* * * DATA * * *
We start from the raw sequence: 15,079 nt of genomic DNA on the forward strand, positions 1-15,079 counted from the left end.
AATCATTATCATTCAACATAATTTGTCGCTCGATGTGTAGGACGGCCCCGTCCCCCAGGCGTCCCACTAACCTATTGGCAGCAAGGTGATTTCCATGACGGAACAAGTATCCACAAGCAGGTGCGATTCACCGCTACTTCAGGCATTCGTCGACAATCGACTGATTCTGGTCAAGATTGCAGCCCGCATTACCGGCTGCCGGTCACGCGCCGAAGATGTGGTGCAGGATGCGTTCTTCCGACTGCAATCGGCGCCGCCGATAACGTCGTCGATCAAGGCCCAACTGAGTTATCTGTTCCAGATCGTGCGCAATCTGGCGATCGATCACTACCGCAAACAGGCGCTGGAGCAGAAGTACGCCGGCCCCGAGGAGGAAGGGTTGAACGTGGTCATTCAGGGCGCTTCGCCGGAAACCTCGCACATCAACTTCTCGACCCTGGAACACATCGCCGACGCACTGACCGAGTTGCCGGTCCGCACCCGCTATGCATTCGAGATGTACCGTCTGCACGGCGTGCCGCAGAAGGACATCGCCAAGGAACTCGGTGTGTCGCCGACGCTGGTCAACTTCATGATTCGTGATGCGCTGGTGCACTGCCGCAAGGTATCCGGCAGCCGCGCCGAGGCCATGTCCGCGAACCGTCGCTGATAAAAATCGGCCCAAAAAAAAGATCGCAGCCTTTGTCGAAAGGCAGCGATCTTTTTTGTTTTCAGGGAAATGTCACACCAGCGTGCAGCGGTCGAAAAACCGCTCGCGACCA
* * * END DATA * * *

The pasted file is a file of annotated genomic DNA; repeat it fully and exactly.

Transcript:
We start from the raw sequence: 15,079 nt of genomic DNA on the forward strand, positions 1-15,079 counted from the left end.
AATCATTATCATTCAACATAATTTGTCGCTCGATGTGTAGGACGGCCCCGTCCCCCAGGCGTCCCACTAACCTATTGGCAGCAAGGTGATTTCCATGACGGAACAAGTATCCACAAGCAGGTGCGATTCACCGCTACTTCAGGCATTCGTCGACAATCGACTGATTCTGGTCAAGATTGCAGCCCGCATTACCGGCTGCCGGTCACGCGCCGAAGATGTGGTGCAGGATGCGTTCTTCCGACTGCAATCGGCGCCGCCGATAACGTCGTCGATCAAGGCCCAACTGAGTTATCTGTTCCAGATCGTGCGCAATCTGGCGATCGATCACTACCGCAAACAGGCGCTGGAGCAGAAGTACGCCGGCCCCGAGGAGGAAGGGTTGAACGTGGTCATTCAGGGCGCTTCGCCGGAAACCTCGCACATCAACTTCTCGACCCTGGAACACATCGCCGACGCACTGACCGAGTTGCCGGTCCGCACCCGCTATGCATTCGAGATGTACCGTCTGCACGGCGTGCCGCAGAAGGACATCGCCAAGGAACTCGGTGTGTCGCCGACGCTGGTCAACTTCATGATTCGTGATGCGCTGGTGCACTGCCGCAAGGTATCCGGCAGCCGCGCCGAGGCCATGTCCGCGAACCGTCGCTGATAAAAATCGGCCCAAAAAAAAGATCGCAGCCTTTGTCGAAAGGCAGCGATCTTTTTTGTTTTCAGGGAAATGTCACACCAGCGTGCAGCGGTCGAAAAACCGCTCGCGACCA